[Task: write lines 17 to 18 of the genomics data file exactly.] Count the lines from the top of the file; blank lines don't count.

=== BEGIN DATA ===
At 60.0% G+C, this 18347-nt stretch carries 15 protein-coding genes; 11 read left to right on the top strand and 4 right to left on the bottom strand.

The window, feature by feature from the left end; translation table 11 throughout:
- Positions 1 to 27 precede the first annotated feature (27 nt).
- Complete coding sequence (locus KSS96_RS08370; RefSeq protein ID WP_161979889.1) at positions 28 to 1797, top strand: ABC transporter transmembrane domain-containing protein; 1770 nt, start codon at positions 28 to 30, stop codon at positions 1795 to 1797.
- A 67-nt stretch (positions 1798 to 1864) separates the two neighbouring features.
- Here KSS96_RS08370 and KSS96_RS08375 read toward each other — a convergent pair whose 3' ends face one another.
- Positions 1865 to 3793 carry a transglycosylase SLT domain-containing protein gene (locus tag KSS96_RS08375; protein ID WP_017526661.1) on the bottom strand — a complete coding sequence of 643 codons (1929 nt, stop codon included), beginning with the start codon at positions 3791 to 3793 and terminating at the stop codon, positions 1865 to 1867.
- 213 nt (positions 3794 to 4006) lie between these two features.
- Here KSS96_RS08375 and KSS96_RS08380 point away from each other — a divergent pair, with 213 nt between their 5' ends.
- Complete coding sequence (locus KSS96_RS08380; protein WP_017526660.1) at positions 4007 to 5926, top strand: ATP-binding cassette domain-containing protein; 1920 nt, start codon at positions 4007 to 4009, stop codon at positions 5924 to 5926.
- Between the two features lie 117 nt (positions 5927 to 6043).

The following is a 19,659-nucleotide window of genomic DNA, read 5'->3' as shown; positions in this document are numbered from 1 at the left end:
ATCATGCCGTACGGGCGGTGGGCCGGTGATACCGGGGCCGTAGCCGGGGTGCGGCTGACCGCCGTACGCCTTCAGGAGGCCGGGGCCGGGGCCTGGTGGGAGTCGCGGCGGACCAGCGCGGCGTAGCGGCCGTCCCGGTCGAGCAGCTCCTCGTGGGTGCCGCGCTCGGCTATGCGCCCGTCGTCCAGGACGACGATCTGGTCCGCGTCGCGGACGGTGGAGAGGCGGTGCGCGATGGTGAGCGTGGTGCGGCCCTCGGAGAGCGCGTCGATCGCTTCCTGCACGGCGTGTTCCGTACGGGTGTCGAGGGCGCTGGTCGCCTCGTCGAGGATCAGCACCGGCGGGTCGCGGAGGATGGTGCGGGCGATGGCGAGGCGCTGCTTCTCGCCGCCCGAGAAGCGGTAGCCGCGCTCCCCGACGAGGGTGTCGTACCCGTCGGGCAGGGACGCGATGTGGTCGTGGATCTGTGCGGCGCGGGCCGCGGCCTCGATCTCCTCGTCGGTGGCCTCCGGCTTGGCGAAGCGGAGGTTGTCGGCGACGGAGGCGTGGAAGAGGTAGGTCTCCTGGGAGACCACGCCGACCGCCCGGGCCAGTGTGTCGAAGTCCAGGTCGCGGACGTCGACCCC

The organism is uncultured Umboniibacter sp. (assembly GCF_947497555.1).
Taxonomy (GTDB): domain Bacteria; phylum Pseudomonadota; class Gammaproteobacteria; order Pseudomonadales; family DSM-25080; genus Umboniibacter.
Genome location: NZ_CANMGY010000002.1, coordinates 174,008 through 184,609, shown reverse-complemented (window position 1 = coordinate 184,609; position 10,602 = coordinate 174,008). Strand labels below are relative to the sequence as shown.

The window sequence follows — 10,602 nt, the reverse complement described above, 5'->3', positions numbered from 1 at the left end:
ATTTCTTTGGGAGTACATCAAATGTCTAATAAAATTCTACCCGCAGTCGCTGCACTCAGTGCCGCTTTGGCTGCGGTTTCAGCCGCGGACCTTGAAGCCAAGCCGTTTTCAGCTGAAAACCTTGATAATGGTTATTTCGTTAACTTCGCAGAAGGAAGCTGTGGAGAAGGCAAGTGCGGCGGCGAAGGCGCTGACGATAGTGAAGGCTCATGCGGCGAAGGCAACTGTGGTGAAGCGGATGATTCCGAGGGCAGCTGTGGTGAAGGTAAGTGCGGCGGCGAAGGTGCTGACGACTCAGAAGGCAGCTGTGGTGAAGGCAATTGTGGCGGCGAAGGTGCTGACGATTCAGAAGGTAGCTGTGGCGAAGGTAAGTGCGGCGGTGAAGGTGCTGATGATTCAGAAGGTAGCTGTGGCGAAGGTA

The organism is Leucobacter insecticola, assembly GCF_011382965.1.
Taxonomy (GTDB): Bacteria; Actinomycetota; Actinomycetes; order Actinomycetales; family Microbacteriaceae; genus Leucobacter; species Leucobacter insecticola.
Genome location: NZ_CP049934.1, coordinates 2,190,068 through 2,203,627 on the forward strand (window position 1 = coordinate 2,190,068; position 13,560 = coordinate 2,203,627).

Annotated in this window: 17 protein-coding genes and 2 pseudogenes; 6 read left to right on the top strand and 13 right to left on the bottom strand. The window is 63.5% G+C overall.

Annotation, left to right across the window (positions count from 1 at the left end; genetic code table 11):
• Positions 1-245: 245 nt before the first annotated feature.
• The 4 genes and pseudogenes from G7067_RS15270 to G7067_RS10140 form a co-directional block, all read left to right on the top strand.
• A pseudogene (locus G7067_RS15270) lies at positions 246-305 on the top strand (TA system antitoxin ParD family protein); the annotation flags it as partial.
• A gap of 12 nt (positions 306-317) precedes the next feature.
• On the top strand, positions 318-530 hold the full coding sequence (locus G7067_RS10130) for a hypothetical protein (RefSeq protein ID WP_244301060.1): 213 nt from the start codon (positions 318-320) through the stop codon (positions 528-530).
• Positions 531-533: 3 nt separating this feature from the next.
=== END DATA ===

The window sequence follows — 10,602 nt, the reverse complement described above, 5'->3', positions numbered from 1 at the left end:
ATTTCTTTGGGAGTACATCAAATGTCTAATAAAATTCTACCCGCAGTCGCTGCACTCAGTGCCGCTTTGGCTGCGGTTTCAGCCGCGGACCTTGAAGCCAAGCCGTTTTCAGCTGAAAACCTTGATAATGGTTATTTCGTTAACTTCGCAGAAGGAAGCTGTGGAGAAGGCAAGTGCGGCGGCGAAGGCGCTGACGATAGTGAAGGCTCATGCGGCGAAGGCAACTGTGGTGAAGCGGATGATTCCGAGGGCAGCTGTGGTGAAGGTAAGTGCGGCGGCGAAGGTGCTGACGACTCAGAAGGCAGCTGTGGTGAAGGCAATTGTGGCGGCGAAGGTGCTGACGATTCAGAAGGTAGCTGTGGCGAAGGTAAGTGCGGCGGTGAAGGTGCTGATGATTCAGAAGGTAGCTGTGGCGAAGGTA